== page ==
Medical insurance for your surrogacy journey

When you hear the words “health insurance,” do you immediately feel stressed out? Health insurance is rarely anyone’s favorite topic, but when it comes to your surrogacy journey, understanding your options is absolutely essential. 

We’re here to break down the specifics of what kind of insurance you need, what it may cost, and how to go about getting it. 

What is surrogacy medical insurance and why do you need it?

Pregnancy is uncertain and Intended Parents bear the responsibility of medical costs for their surrogate. From the routine, such as ultrasounds and prenatal appointments, to the unexpected, such as c-sections or hospital stays, costs add up quickly. An insurance policy can provide financial protection for both routine and unexpected healthcare needs of a surrogate.

Surrogacy medical insurance options

Affordable Care Act (ACA)

In most cases, you can only purchase an ACA policy during Open Enrollment, which ends on December 15th. When gauging the maximum budget for your surrogate’s medical cost, the most important elements for Intended Parents are the premium and the out-of-pocket maximum: the premium is the monthly fee you would pay from the beginning of the year until three months post-birth (or up to six months if your surrogate experiences complications). Premiums can range from $350 to $600 a month, depending on a number of factors.

The out-of-pocket maximum is the maximum dollar amount the insurance company can require you to pay in a year; out-of-pocket maximums are typically from $4,000 to $8,000. For example, if your premium is $500 over the course of a two-month preparation for transfer, a nine-month pregnancy, and a three-month recovery, and the out of pocket maximum is $6,000, then you would budget for approximately $13,000.

It’s worth noting that there are no ACA policies specifically designed to cover a surrogate’s medical expenses; instead, you’re purchasing a comprehensive health insurance plan that happens to not have an exclusion to maternity benefits while acting as a surrogate.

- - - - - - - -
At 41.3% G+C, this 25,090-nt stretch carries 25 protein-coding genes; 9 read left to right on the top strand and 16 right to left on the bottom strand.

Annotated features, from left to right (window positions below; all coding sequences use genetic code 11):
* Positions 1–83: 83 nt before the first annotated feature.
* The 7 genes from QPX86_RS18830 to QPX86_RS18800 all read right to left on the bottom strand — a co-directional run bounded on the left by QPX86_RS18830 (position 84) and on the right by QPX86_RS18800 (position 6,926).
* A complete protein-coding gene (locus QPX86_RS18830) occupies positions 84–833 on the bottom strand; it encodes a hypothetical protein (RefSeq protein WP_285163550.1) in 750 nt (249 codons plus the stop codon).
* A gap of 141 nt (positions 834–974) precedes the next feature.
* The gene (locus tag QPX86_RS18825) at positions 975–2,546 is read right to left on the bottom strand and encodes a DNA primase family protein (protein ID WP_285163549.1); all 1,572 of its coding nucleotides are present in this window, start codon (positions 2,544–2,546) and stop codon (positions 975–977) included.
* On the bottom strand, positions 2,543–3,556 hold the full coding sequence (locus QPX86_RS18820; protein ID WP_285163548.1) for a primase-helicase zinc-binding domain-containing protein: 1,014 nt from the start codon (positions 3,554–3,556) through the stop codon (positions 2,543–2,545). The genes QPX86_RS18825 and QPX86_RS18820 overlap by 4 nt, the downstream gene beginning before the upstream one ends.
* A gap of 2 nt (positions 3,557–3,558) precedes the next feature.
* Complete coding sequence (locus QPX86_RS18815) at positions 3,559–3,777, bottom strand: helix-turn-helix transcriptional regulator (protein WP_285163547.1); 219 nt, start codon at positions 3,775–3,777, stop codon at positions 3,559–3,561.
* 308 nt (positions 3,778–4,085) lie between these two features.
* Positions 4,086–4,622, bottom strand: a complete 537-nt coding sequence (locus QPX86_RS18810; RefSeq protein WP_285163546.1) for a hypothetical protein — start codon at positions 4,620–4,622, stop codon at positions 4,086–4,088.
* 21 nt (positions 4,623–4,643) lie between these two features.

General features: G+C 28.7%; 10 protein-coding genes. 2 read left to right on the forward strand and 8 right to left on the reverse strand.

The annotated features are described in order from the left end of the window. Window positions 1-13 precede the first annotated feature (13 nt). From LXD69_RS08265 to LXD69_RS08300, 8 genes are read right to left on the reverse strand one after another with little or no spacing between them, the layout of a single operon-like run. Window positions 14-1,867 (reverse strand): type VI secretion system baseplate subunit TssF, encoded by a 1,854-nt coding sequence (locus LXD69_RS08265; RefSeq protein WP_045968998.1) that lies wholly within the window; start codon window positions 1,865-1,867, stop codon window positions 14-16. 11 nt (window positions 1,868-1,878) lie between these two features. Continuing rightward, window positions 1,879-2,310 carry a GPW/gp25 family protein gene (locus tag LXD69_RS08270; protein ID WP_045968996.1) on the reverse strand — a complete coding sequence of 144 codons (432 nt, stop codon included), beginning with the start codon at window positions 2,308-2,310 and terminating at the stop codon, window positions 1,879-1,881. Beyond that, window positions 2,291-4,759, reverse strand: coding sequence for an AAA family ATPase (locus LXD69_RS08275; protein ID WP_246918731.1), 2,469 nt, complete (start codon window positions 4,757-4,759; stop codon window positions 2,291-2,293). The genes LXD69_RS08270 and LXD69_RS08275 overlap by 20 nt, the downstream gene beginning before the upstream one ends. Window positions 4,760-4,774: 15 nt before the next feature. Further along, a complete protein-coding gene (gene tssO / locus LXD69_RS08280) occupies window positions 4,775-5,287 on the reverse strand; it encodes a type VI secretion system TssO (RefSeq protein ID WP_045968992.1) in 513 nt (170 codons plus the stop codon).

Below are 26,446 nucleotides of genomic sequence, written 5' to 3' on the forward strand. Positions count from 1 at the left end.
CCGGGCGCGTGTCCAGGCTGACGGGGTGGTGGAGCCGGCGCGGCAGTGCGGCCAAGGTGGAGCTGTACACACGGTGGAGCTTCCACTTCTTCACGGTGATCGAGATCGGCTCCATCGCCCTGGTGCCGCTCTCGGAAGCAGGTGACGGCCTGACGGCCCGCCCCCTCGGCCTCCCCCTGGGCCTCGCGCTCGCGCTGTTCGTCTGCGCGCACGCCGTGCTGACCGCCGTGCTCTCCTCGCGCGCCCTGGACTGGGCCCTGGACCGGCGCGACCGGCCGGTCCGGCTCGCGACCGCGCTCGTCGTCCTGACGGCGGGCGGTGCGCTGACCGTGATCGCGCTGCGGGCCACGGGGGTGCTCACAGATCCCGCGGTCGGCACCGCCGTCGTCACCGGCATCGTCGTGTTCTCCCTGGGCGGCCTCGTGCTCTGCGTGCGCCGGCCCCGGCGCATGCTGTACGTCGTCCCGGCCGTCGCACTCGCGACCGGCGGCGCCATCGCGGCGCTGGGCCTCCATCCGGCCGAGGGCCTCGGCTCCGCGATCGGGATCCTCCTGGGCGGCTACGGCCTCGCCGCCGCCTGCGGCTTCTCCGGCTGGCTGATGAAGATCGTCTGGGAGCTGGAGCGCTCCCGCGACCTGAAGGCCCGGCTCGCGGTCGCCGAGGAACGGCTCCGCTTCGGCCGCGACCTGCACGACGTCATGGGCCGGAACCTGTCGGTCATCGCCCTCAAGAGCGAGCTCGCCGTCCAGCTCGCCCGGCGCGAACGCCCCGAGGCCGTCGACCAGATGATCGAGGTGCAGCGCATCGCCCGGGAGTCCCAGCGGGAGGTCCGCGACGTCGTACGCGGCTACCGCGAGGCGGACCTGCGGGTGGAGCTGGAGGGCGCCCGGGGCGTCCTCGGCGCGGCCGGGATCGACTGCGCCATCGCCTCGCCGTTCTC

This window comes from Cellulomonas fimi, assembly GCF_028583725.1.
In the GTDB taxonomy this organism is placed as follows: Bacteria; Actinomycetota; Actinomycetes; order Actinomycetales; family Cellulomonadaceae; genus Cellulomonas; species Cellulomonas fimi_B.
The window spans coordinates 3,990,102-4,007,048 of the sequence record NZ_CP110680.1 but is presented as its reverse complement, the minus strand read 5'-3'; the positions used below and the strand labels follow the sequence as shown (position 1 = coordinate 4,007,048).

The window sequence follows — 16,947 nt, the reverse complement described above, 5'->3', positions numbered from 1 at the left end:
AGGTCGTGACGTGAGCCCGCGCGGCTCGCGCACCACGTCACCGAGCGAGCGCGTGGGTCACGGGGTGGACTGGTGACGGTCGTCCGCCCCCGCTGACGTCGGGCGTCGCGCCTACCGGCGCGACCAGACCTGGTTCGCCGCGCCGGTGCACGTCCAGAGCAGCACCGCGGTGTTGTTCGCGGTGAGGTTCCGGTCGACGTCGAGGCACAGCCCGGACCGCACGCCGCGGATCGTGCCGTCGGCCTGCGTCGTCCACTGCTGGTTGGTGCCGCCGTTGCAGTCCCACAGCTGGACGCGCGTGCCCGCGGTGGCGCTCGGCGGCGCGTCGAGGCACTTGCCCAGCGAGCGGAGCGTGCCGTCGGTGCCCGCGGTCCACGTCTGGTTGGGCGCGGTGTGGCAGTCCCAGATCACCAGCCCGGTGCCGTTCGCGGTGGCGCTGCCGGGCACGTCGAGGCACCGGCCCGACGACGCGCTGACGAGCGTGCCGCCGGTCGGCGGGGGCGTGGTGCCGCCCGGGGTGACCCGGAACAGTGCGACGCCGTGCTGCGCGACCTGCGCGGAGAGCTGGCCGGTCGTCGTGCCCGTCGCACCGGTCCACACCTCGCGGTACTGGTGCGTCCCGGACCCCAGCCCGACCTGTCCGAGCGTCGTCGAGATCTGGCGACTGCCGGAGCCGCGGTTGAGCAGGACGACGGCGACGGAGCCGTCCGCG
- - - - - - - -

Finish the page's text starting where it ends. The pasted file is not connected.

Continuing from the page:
Private medical insurance

Outside of Open Enrollment, there are two common private insurance solutions for a surrogate’s medical expenses. These are insurance policies that specifically designed for Intended Parents who need to purchase a policy for their surrogate’s pregnancy and delivery.

  • Universal Family Insurance: Underwritten by Lloyd’s of London, they charge around $2,500 to $3,000 upfront to enroll. Depending on whether your surrogate is carrying multiples, they charge an additional flat fee of $23,000 or $40,000. This policy is very expensive, but it offers the significant benefit of not having a network; the surrogate can use virtually any healthcare provider.

  • PregnancyCare: Underwritten by AXA Insurance Company, they charge a flat monthly rate of $1,150 if you enroll prior to an embryo transfer with your surrogate. They cover 100% for in-network providers and 80% for out-of-network providers, and they work with all 50 states.  This plan can get costly when a second or a third transfer is needed, or when intended parents need time to create more embryos, due to its high premium.  

Note: These pricings are an estimate and reflect 2018 to 2019 data.

Cash pay

The majority of Intended Parents purchase insurance for their surrogacy journey. However, a few choose to settle medical expenses by paying cash. This route is not without its risks. But, Intended Parents may save money because hospitals are frequently willing to negotiate medical bills for patients paying with cash. If you are thinking about going to the “cash pay” route, please note we strongly advise you to purchase a back-up plan. This is for catastrophic or unforeseen circumstances. Two commonly used back-up plans are through Universal Family Insurance and Brown & Brown. 

Surrogate’s own insurance

Some surrogates may already have insurance through their or their spouse’s employer. In some cases, this may cover surrogacy costs and doesn’t have a lien against the Intended Parents. This is typically the best scenario since the intended parents don’t need to pay premiums. Instead, you pay the co-pay, the deductible, and any portion not covered under the insurance. 

However, there are two points to keep in mind:

  • Surrogates with own surrogacy-friendly insurance are hard to come by and they often request a higher compensation.
  • Even if the insurance policy itself covers surrogacy, an employer may still refuse to pay out the medical bills. Some insurance professionals would advise you to purchase a back-up plan just in case. 

Still have questions about surrogacy insurance? You’re not alone. If you choose to work with Love & Kindness, know that we work closely with insurance brokers. Brokers to help you select the best insurance option for your surrogacy journey. 

If you are an Intended Parent and have embryos ready to go, don’t miss out on Open Enrollment this year. Meet them on our Available Surrogates page to start your journey to your family today. 

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